Finishing School for Pickets
This article was originally published in the August 6, 1960 issue of The Nation. We repost it today in honor of what would have been Howard Zinn's 90th birthday.
One quiet afternoon some weeks ago, with the dogwood on the Spelman College campus newly bloomed and the grass close-cropped and fragrant, an attractive, tawny-skinned girl crossed the lawn to her dormitory to put a notice on the bulletin board. It read: Young Ladies Who Can Picket Please Sign Below.
The notice revealed, in its own quaint language, that within the dramatic revolt of Negro college students in the South today another phenomenon has been developing. This is the upsurge of the young, educated Negro woman against the generations-old advice of her elders: be nice, be well-mannered and ladylike, don't speak loudly, and don't get into trouble. On the campus of the nation's leading college for Negro young women--pious, sedate, encrusted with the traditions of gentility and moderation--these exhortations, for the first time, are being firmly rejected.
Spelman College girls are still "nice" but not enough to keep them from walking up and down, carrying picket signs, in front of two supermarkets in the heart of Atlanta. They are well-mannered, but this is somewhat tempered by a recent declaration that they will use every method short of violence to end segregation. As for staying out of trouble, they were doing fine until this spring, when fourteen of them were arrested and jailed by Atlanta police. The staid New England women missionaries who helped found Spelman College back in the 1880s would probably be distressed at this turn of events, and present-day conservatives in the administration and faculty are rather upset. But respectability is no longer respectable among young Negro women attending college today.
"You can always tell a Spelman girl," alumni and friends of the college have boasted for years. The "Spelman girl" walked gracefully, talked properly, went to church every Sunday, poured tea elegantly and, in general, had all the attributes of the product of a fine finishing school. If intellect and talent and social consciousness happened to develop also, they were, to an alarming extent, byproducts.
This is changing. It would be an exaggeration to say: "You can always tell a Spelman girl -- she's under arrest." But the statement has a measure of truth. Spelman girls have participated strongly in all of the major actions undertaken by students of the Atlanta University Center in recent months. They have also added a few touches of their own and made white Atlanta, long proud that its nice Negro college girls were staying "in their place," take startled notice. A few weeks ago a Spelman student, riding downtown on the bus, took a seat up front. (This is still a daring maneuver, for in spite of a court decision desegregating the buses, most Negroes stay in the rear.) The bus driver muttered something unpleasant, and a white woman sitting near by waved her hand and said, "Oh, she's prob'ly goin' downtown to start another one o' them demonstrations."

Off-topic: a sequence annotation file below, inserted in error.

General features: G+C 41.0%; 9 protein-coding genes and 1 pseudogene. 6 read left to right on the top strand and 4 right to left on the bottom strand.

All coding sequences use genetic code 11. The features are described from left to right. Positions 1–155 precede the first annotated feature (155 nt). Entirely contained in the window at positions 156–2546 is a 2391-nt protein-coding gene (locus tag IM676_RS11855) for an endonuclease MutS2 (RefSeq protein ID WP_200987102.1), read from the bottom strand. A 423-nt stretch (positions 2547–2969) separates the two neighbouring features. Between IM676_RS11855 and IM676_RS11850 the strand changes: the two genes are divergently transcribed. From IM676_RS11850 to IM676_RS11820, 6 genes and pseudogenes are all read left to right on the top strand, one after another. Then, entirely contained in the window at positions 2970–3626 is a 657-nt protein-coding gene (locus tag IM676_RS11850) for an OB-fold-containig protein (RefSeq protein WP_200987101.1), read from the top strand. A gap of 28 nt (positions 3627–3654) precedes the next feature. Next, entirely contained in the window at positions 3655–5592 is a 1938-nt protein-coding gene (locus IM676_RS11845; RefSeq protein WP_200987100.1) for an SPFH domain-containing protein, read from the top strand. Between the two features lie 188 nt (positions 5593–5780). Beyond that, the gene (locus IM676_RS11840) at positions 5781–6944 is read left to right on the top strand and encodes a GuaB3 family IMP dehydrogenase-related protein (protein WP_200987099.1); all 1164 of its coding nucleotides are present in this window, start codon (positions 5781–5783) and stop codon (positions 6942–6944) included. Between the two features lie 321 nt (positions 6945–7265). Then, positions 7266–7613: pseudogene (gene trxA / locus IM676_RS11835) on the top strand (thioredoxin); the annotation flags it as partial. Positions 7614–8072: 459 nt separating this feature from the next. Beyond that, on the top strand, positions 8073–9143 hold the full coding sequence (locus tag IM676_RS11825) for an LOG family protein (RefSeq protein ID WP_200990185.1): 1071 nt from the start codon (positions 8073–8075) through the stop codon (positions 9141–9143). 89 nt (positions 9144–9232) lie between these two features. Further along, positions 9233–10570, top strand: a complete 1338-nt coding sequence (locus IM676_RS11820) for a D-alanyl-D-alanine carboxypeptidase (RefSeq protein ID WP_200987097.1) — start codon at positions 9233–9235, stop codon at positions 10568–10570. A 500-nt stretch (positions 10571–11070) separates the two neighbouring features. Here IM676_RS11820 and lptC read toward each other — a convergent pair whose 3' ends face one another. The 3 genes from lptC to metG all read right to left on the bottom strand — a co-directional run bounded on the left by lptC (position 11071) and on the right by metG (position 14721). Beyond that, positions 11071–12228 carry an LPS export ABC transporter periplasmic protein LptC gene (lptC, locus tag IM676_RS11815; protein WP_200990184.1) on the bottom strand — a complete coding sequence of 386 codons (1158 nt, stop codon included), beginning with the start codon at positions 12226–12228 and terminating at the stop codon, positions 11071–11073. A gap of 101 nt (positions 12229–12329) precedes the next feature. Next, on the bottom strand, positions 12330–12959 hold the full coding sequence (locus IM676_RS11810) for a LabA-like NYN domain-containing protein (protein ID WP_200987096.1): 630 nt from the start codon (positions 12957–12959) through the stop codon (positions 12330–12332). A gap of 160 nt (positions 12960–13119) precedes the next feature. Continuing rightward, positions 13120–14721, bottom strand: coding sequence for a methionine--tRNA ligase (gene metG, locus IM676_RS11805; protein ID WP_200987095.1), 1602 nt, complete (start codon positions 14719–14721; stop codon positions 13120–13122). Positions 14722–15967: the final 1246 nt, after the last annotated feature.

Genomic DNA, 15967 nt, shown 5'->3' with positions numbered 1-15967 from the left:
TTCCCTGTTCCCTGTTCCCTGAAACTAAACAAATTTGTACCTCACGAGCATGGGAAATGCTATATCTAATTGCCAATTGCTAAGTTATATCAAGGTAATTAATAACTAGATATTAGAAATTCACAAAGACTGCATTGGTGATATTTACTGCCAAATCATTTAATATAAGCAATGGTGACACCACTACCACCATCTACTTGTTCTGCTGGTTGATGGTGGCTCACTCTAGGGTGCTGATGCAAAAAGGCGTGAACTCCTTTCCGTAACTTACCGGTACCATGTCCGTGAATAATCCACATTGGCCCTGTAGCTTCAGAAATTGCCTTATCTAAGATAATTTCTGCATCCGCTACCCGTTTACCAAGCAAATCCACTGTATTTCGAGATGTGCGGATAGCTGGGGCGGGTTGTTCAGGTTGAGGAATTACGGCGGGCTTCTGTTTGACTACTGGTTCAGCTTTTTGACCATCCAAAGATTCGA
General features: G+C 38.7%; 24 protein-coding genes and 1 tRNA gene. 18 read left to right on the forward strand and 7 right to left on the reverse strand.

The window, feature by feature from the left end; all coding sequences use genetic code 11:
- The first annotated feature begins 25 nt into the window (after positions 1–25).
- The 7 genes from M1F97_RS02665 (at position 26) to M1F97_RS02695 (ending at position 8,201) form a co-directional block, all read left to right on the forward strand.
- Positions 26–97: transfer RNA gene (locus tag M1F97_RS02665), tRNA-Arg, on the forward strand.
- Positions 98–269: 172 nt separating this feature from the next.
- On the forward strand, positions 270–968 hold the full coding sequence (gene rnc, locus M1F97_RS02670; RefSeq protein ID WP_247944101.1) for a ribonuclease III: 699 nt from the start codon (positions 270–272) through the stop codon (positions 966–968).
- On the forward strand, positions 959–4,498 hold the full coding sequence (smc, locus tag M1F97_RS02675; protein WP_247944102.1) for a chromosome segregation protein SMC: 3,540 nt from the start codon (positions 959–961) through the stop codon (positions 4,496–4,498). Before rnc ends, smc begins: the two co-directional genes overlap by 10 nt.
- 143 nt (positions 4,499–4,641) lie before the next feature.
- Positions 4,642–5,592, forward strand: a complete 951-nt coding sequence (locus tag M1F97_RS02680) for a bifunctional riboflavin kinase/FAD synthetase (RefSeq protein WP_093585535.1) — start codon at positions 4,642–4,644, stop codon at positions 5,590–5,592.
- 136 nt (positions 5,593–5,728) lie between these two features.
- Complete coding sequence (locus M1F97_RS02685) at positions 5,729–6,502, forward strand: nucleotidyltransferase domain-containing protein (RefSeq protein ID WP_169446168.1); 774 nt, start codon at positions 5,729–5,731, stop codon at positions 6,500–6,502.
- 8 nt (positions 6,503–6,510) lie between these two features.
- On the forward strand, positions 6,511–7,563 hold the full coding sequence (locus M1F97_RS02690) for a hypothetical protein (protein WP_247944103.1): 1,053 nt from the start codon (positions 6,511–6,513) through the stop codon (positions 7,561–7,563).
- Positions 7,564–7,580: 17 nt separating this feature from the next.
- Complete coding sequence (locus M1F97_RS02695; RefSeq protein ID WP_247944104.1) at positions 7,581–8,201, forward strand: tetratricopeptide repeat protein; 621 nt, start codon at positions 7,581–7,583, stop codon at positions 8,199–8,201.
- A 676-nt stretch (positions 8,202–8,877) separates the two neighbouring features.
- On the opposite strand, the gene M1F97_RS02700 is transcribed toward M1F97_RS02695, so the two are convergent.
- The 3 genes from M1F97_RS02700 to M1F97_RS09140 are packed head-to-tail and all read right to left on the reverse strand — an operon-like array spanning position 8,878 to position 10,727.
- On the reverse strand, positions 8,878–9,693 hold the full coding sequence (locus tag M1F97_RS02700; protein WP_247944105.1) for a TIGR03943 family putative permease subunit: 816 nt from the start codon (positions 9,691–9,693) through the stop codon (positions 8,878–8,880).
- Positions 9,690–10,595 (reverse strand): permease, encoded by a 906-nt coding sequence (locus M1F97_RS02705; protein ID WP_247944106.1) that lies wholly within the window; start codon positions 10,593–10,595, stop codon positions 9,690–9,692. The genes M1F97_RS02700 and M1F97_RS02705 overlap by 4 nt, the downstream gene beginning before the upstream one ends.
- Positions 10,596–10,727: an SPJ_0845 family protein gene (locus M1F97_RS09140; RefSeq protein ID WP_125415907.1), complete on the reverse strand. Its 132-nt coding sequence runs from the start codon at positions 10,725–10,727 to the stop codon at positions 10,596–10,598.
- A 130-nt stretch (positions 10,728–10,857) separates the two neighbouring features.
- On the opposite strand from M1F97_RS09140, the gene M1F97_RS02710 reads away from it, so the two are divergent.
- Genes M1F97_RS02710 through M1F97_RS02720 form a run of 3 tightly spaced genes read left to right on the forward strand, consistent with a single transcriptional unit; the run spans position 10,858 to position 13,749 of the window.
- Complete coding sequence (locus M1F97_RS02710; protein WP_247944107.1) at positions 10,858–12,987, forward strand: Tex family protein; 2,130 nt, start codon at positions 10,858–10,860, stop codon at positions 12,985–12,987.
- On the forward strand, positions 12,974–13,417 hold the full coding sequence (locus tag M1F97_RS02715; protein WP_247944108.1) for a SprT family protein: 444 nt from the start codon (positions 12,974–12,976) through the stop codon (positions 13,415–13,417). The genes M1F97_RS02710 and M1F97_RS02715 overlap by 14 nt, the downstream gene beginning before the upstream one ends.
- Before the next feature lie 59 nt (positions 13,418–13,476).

The reputedly sweet and gentle Spelman girls were causing trouble even before the recent wave of sit-ins cracked the wall of legalism in the structure of desegregation strategy. Three years ago, they aroused the somnolent Georgia Legislature into near-panic by attempting to sit in the white section of the gallery. They were finally shunted into the colored area, but returned for the next legislative session. This time they refused to sit segregated and remained on their feet, in a pioneering show of nonviolent resistance, until ordered out of the chamber.
The massive, twelve-foot stone wall, barbed-wire fence and magnolia trees that encircle the Spelman campus have always formed a kind of chastity belt around the student body, not only confining young women to a semi-monastic life in order to uphold the ruling matriarchs' conception of Christian morality, but "protecting" the students from contact with the cruel outside world of segregation. Inside the domain of the Atlanta University Center, with its interracial faculty, occasional white students and frequent white visitors, there flourished a microcosm of the future, where racial barriers did not exist and one could almost forget this was the deep South. But this insulation, while protecting the University Center's island of integration, also kept the city of Atlanta for many years from feeling the barbed resentment of Negro students against segregation. Spelman girls, more sheltered than women at the other colleges, were among the first to leave the island and to begin causing little flurries of alarm in the segregated world outside.